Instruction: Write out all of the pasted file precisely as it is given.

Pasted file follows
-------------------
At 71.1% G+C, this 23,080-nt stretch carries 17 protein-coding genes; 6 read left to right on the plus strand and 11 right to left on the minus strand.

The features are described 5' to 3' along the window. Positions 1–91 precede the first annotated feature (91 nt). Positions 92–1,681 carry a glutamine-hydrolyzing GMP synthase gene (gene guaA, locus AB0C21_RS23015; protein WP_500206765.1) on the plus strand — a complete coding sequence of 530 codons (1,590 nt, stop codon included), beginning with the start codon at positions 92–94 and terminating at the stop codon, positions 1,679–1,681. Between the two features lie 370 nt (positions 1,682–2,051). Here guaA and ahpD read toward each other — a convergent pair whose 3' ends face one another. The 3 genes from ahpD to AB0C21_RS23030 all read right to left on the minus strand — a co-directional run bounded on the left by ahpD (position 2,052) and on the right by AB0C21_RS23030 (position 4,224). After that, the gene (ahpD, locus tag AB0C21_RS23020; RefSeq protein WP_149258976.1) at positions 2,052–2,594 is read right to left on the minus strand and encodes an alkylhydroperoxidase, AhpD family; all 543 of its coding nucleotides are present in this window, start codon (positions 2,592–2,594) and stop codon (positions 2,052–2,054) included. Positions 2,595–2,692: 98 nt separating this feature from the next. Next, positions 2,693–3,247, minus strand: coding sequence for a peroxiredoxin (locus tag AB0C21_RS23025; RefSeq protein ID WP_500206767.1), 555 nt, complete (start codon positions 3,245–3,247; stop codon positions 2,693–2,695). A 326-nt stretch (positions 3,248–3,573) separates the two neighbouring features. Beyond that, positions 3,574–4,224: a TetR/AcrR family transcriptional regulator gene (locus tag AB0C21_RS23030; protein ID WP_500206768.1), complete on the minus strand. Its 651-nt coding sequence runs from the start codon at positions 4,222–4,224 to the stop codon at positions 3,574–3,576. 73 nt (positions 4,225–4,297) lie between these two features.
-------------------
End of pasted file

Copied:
At 71.1% G+C, this 23,080-nt stretch carries 17 protein-coding genes; 6 read left to right on the plus strand and 11 right to left on the minus strand.

The features are described 5' to 3' along the window. Positions 1–91 precede the first annotated feature (91 nt). Positions 92–1,681 carry a glutamine-hydrolyzing GMP synthase gene (gene guaA, locus AB0C21_RS23015; protein WP_500206765.1) on the plus strand — a complete coding sequence of 530 codons (1,590 nt, stop codon included), beginning with the start codon at positions 92–94 and terminating at the stop codon, positions 1,679–1,681. Between the two features lie 370 nt (positions 1,682–2,051). Here guaA and ahpD read toward each other — a convergent pair whose 3' ends face one another. The 3 genes from ahpD to AB0C21_RS23030 all read right to left on the minus strand — a co-directional run bounded on the left by ahpD (position 2,052) and on the right by AB0C21_RS23030 (position 4,224). After that, the gene (ahpD, locus tag AB0C21_RS23020; RefSeq protein WP_149258976.1) at positions 2,052–2,594 is read right to left on the minus strand and encodes an alkylhydroperoxidase, AhpD family; all 543 of its coding nucleotides are present in this window, start codon (positions 2,592–2,594) and stop codon (positions 2,052–2,054) included. Positions 2,595–2,692: 98 nt separating this feature from the next. Next, positions 2,693–3,247, minus strand: coding sequence for a peroxiredoxin (locus tag AB0C21_RS23025; RefSeq protein ID WP_500206767.1), 555 nt, complete (start codon positions 3,245–3,247; stop codon positions 2,693–2,695). A 326-nt stretch (positions 3,248–3,573) separates the two neighbouring features. Beyond that, positions 3,574–4,224: a TetR/AcrR family transcriptional regulator gene (locus tag AB0C21_RS23030; protein ID WP_500206768.1), complete on the minus strand. Its 651-nt coding sequence runs from the start codon at positions 4,222–4,224 to the stop codon at positions 3,574–3,576. 73 nt (positions 4,225–4,297) lie between these two features.